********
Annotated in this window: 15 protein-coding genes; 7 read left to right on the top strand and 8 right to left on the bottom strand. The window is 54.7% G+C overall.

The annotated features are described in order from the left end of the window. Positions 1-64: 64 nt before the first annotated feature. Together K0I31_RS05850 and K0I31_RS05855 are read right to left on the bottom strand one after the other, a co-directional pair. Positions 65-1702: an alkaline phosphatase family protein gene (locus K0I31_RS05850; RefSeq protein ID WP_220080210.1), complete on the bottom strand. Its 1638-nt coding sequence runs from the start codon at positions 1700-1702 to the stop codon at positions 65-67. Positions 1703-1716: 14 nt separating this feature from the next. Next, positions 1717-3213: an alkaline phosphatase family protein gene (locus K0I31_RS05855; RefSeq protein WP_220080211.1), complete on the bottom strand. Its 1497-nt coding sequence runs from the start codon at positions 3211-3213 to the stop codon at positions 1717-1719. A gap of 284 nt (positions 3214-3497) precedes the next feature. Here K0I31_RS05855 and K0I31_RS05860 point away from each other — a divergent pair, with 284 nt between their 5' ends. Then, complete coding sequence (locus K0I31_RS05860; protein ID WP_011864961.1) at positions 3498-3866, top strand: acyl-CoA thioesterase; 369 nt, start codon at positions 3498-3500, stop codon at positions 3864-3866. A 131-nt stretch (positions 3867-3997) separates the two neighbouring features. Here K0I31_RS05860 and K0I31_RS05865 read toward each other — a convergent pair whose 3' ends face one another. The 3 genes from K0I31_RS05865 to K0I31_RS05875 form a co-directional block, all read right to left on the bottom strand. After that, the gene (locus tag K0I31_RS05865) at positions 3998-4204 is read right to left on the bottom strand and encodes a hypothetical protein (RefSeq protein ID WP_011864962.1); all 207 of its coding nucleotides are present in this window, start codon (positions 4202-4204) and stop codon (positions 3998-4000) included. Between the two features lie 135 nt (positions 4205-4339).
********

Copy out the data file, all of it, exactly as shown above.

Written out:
Annotated in this window: 15 protein-coding genes; 7 read left to right on the top strand and 8 right to left on the bottom strand. The window is 54.7% G+C overall.

The annotated features are described in order from the left end of the window. Positions 1-64: 64 nt before the first annotated feature. Together K0I31_RS05850 and K0I31_RS05855 are read right to left on the bottom strand one after the other, a co-directional pair. Positions 65-1702: an alkaline phosphatase family protein gene (locus K0I31_RS05850; RefSeq protein ID WP_220080210.1), complete on the bottom strand. Its 1638-nt coding sequence runs from the start codon at positions 1700-1702 to the stop codon at positions 65-67. Positions 1703-1716: 14 nt separating this feature from the next. Next, positions 1717-3213: an alkaline phosphatase family protein gene (locus K0I31_RS05855; RefSeq protein WP_220080211.1), complete on the bottom strand. Its 1497-nt coding sequence runs from the start codon at positions 3211-3213 to the stop codon at positions 1717-1719. A gap of 284 nt (positions 3214-3497) precedes the next feature. Here K0I31_RS05855 and K0I31_RS05860 point away from each other — a divergent pair, with 284 nt between their 5' ends. Then, complete coding sequence (locus K0I31_RS05860; protein ID WP_011864961.1) at positions 3498-3866, top strand: acyl-CoA thioesterase; 369 nt, start codon at positions 3498-3500, stop codon at positions 3864-3866. A 131-nt stretch (positions 3867-3997) separates the two neighbouring features. Here K0I31_RS05860 and K0I31_RS05865 read toward each other — a convergent pair whose 3' ends face one another. The 3 genes from K0I31_RS05865 to K0I31_RS05875 form a co-directional block, all read right to left on the bottom strand. After that, the gene (locus tag K0I31_RS05865) at positions 3998-4204 is read right to left on the bottom strand and encodes a hypothetical protein (RefSeq protein ID WP_011864962.1); all 207 of its coding nucleotides are present in this window, start codon (positions 4202-4204) and stop codon (positions 3998-4000) included. Between the two features lie 135 nt (positions 4205-4339).